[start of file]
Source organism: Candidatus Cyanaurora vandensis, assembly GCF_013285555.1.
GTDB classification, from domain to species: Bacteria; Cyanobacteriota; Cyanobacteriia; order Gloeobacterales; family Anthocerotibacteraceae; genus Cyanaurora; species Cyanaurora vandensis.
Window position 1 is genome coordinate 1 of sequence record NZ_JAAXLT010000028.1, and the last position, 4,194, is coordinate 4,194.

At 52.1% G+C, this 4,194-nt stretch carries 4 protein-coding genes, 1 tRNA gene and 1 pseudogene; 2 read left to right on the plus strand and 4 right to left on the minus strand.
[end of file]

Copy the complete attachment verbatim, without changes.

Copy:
Source organism: Candidatus Cyanaurora vandensis, assembly GCF_013285555.1.
GTDB classification, from domain to species: Bacteria; Cyanobacteriota; Cyanobacteriia; order Gloeobacterales; family Anthocerotibacteraceae; genus Cyanaurora; species Cyanaurora vandensis.
Window position 1 is genome coordinate 1 of sequence record NZ_JAAXLT010000028.1, and the last position, 4,194, is coordinate 4,194.

At 52.1% G+C, this 4,194-nt stretch carries 4 protein-coding genes, 1 tRNA gene and 1 pseudogene; 2 read left to right on the plus strand and 4 right to left on the minus strand.